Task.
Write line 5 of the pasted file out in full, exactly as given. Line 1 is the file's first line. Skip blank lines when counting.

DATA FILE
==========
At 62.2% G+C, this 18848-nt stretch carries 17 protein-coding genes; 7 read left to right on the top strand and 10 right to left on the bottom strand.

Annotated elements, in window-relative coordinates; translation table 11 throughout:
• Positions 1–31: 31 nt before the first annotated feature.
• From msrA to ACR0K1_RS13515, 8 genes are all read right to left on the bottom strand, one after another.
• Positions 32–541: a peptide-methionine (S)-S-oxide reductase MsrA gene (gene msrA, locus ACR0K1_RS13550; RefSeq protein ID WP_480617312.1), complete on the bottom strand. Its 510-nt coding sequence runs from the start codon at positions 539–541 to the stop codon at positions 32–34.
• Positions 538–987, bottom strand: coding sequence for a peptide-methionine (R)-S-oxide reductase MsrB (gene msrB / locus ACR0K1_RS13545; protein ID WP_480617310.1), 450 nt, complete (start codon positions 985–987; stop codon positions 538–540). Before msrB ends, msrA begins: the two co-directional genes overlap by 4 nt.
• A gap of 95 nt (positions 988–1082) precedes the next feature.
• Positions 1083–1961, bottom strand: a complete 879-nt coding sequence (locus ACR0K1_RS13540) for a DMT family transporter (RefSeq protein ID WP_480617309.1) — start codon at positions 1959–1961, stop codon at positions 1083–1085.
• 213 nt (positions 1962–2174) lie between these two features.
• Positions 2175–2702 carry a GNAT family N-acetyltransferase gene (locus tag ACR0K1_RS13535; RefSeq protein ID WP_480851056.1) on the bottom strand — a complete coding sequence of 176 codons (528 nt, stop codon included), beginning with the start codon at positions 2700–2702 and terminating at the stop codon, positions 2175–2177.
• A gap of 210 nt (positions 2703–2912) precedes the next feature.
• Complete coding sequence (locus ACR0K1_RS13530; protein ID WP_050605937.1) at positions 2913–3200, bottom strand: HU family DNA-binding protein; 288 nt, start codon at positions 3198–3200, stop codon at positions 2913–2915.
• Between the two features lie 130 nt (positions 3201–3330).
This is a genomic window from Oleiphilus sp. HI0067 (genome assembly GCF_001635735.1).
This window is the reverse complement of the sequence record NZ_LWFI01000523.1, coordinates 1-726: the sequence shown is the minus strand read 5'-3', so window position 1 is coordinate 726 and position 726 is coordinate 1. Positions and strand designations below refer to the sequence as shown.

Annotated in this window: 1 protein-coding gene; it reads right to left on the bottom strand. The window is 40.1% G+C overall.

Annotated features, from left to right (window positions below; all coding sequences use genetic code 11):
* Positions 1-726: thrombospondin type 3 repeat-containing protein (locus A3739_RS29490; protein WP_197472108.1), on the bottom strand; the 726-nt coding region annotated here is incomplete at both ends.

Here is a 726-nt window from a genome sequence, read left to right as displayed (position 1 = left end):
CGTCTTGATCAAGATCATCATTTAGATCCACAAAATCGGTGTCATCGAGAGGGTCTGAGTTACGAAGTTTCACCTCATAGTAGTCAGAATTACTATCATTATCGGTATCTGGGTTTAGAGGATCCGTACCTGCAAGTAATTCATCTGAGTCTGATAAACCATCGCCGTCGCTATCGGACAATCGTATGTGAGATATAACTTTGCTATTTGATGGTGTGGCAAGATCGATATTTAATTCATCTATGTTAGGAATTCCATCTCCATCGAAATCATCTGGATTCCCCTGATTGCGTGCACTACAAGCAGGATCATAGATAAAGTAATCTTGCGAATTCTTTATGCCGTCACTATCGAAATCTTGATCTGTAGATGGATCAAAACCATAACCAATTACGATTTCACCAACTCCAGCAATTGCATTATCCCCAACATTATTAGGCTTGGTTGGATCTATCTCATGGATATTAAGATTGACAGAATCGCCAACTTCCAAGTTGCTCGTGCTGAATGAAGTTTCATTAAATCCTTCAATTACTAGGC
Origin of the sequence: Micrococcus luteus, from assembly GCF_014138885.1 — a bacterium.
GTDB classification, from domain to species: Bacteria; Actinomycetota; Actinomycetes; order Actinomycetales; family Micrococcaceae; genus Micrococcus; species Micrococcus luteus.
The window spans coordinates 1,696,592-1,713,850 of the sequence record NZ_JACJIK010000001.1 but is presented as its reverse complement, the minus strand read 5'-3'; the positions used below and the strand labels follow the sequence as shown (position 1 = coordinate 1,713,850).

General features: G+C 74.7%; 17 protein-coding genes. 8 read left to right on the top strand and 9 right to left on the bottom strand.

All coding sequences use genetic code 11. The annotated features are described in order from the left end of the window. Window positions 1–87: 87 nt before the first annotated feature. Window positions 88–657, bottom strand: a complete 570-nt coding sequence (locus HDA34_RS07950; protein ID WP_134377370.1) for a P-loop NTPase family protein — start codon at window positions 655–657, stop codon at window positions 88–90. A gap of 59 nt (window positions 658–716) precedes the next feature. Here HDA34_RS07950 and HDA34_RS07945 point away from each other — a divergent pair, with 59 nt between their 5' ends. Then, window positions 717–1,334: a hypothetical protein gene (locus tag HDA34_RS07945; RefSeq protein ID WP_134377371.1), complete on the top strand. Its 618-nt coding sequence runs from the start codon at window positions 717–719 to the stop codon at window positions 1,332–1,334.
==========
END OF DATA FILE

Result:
• Positions 32–541: a peptide-methionine (S)-S-oxide reductase MsrA gene (gene msrA, locus ACR0K1_RS13550; RefSeq protein ID WP_480617312.1), complete on the bottom strand. Its 510-nt coding sequence runs from the start codon at positions 539–541 to the stop codon at positions 32–34.